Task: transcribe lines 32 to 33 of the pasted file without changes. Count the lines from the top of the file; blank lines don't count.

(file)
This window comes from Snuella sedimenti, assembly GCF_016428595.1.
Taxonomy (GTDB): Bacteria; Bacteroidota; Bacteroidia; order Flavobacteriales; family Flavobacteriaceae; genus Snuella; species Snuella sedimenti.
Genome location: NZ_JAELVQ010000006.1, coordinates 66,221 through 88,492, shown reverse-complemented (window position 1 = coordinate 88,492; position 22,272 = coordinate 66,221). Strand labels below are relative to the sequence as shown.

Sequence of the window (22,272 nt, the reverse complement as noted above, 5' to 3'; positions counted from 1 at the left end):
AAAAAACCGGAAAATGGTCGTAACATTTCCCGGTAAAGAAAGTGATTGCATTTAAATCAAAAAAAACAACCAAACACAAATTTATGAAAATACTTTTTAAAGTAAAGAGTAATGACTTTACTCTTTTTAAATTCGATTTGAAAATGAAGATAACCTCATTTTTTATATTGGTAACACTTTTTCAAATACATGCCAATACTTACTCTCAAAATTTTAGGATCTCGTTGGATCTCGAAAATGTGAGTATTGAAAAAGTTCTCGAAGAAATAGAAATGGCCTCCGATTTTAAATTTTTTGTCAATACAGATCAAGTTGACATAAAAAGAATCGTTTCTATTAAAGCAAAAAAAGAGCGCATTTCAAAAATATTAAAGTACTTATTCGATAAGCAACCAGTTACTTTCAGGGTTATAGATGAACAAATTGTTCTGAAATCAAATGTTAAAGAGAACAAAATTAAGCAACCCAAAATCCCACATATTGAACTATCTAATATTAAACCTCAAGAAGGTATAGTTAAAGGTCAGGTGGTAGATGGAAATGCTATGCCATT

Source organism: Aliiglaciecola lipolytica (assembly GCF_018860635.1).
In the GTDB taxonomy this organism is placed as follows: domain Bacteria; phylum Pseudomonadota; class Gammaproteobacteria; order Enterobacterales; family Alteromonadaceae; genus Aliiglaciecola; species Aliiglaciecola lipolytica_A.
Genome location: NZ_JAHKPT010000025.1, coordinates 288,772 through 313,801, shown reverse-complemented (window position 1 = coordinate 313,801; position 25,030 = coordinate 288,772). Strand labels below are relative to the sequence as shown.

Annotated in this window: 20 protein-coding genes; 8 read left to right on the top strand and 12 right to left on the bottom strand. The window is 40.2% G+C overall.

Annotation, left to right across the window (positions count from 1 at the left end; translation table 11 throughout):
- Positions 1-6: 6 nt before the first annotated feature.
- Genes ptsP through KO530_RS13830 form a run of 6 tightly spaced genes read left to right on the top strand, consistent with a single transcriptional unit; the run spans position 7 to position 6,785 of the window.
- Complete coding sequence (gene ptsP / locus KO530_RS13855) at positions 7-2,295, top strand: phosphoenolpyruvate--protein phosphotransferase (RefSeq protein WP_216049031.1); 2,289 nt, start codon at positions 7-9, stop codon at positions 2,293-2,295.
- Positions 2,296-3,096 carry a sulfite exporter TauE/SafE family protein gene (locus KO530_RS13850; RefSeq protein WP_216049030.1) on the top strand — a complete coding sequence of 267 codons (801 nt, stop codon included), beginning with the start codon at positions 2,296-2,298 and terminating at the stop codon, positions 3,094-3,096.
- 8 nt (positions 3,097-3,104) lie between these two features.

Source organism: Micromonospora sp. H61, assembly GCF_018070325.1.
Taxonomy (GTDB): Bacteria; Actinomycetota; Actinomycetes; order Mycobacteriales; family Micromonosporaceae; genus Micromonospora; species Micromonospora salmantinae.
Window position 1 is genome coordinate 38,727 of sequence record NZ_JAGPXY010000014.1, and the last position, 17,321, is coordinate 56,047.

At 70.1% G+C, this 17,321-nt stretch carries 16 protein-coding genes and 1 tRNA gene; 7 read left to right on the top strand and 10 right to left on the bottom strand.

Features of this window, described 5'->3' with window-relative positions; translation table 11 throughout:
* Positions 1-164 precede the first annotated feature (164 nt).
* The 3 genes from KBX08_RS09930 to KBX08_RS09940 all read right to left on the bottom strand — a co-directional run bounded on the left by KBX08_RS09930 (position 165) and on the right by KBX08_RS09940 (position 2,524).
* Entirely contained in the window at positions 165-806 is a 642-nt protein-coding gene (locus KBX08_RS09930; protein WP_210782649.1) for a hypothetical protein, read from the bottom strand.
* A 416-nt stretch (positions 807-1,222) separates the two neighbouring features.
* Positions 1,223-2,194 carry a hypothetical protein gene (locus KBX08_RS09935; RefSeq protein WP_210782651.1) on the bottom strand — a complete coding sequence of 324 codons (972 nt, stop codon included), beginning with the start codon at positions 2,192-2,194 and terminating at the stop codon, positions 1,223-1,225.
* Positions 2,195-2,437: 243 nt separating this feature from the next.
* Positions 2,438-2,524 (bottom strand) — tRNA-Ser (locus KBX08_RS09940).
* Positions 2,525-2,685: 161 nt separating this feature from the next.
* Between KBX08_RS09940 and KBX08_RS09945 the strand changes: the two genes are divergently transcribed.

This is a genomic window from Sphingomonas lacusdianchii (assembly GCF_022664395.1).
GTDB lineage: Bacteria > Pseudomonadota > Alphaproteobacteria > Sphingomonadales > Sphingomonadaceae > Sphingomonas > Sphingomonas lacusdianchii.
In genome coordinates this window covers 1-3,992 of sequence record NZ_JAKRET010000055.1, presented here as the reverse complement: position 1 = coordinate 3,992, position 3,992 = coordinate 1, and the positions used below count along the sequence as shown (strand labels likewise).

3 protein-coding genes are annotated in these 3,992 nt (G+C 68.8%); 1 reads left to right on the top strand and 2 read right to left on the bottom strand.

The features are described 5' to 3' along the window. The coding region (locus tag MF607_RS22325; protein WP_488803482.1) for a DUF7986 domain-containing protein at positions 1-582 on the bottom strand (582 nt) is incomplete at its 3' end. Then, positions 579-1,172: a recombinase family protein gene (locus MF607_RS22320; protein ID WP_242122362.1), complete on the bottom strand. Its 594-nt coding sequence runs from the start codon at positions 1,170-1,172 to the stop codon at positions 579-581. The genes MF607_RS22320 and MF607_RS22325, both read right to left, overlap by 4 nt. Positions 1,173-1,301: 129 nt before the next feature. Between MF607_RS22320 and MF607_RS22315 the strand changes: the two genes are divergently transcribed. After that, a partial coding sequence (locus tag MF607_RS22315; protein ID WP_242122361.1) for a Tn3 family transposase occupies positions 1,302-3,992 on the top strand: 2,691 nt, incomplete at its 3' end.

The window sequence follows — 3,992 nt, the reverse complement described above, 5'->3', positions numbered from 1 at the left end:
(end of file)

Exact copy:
In genome coordinates this window covers 1-3,992 of sequence record NZ_JAKRET010000055.1, presented here as the reverse complement: position 1 = coordinate 3,992, position 3,992 = coordinate 1, and the positions used below count along the sequence as shown (strand labels likewise).

3 protein-coding genes are annotated in these 3,992 nt (G+C 68.8%); 1 reads left to right on the top strand and 2 read right to left on the bottom strand.